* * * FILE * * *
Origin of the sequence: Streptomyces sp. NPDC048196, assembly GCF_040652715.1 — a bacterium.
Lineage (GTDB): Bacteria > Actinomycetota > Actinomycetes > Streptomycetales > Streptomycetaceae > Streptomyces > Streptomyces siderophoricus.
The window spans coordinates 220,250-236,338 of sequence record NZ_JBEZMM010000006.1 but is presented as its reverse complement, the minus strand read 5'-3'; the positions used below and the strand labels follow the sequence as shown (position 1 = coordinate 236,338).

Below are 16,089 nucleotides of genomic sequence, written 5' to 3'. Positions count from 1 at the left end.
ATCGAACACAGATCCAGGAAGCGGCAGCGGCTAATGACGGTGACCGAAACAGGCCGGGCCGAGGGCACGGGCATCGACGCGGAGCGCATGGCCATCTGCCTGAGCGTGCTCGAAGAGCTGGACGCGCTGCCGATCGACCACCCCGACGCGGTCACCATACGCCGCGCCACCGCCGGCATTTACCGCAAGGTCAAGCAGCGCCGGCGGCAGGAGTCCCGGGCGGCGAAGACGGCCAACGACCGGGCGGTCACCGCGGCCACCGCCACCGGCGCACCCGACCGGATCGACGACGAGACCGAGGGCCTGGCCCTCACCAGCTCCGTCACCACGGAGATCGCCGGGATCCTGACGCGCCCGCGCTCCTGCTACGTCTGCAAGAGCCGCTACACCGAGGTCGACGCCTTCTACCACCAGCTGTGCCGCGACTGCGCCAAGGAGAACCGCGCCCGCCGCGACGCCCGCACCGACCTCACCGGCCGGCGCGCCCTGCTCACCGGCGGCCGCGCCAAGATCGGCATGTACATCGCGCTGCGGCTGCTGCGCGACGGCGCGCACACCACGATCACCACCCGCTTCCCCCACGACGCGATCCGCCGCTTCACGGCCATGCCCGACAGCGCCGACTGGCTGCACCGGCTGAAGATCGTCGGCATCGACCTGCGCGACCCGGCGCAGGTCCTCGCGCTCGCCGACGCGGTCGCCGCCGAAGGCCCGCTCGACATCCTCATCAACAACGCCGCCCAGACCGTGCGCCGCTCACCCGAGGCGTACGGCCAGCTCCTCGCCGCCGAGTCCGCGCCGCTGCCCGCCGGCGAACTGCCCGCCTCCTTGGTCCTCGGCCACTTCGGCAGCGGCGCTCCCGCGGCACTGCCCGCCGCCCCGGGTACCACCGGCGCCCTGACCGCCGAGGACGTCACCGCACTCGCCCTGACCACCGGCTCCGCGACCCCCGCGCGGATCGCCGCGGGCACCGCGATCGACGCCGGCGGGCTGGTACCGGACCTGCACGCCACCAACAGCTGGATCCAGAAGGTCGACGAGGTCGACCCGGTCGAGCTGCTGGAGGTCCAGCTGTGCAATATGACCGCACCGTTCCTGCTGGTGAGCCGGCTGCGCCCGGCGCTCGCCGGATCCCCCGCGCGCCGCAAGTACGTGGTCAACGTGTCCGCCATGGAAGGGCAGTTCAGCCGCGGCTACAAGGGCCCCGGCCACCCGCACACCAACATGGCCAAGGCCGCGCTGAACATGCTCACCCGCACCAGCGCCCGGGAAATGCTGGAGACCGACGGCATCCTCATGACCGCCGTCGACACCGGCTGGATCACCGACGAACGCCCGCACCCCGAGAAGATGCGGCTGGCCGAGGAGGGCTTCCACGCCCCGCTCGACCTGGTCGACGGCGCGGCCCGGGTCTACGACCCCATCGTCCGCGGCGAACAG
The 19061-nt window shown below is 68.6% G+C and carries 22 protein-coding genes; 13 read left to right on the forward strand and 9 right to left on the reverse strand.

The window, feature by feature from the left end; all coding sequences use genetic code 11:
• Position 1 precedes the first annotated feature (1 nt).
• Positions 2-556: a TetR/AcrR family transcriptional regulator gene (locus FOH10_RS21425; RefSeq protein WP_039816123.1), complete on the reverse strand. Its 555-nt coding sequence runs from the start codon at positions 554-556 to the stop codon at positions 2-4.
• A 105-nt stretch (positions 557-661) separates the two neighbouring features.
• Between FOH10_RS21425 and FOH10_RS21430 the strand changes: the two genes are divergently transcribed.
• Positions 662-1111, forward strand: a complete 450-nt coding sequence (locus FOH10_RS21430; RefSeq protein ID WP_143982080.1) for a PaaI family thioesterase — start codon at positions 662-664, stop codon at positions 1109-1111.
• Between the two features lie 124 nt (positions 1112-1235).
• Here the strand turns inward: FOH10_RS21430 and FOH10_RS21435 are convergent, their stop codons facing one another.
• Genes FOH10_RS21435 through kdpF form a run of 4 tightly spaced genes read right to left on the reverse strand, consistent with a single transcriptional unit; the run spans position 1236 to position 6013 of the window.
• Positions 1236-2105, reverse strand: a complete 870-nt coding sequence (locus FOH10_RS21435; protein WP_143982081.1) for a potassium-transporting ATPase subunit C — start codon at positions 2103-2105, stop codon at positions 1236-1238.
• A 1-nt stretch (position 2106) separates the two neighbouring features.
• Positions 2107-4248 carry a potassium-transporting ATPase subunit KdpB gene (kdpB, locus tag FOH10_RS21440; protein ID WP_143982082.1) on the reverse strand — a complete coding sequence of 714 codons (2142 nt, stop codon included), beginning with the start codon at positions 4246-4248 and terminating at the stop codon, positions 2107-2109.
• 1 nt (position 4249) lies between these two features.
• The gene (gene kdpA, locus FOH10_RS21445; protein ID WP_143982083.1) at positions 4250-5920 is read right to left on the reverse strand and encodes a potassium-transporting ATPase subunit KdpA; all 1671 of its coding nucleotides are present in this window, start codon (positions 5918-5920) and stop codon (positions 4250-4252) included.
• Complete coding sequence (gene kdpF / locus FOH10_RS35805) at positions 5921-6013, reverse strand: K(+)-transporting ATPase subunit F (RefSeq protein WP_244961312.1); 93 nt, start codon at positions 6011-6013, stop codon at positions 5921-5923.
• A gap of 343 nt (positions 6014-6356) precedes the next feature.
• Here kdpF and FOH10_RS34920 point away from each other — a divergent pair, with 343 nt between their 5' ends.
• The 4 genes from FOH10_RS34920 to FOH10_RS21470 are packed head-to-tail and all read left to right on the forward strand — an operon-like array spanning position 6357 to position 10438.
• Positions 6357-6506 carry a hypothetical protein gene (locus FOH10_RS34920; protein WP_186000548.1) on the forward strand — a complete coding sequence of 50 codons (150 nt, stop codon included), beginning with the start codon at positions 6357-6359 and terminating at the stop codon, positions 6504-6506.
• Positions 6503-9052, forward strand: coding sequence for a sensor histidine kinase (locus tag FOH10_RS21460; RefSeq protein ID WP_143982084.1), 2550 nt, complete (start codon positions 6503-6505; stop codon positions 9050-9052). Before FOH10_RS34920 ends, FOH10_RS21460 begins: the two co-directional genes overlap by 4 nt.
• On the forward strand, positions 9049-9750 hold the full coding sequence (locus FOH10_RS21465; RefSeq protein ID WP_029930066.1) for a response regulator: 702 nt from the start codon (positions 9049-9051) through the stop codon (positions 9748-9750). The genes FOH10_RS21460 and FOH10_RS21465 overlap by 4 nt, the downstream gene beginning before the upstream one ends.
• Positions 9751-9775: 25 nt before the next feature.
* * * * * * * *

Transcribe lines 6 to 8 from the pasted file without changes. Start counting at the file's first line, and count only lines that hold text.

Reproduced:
The 19061-nt window shown below is 68.6% G+C and carries 22 protein-coding genes; 13 read left to right on the forward strand and 9 right to left on the reverse strand.

The window, feature by feature from the left end; all coding sequences use genetic code 11:
• Position 1 precedes the first annotated feature (1 nt).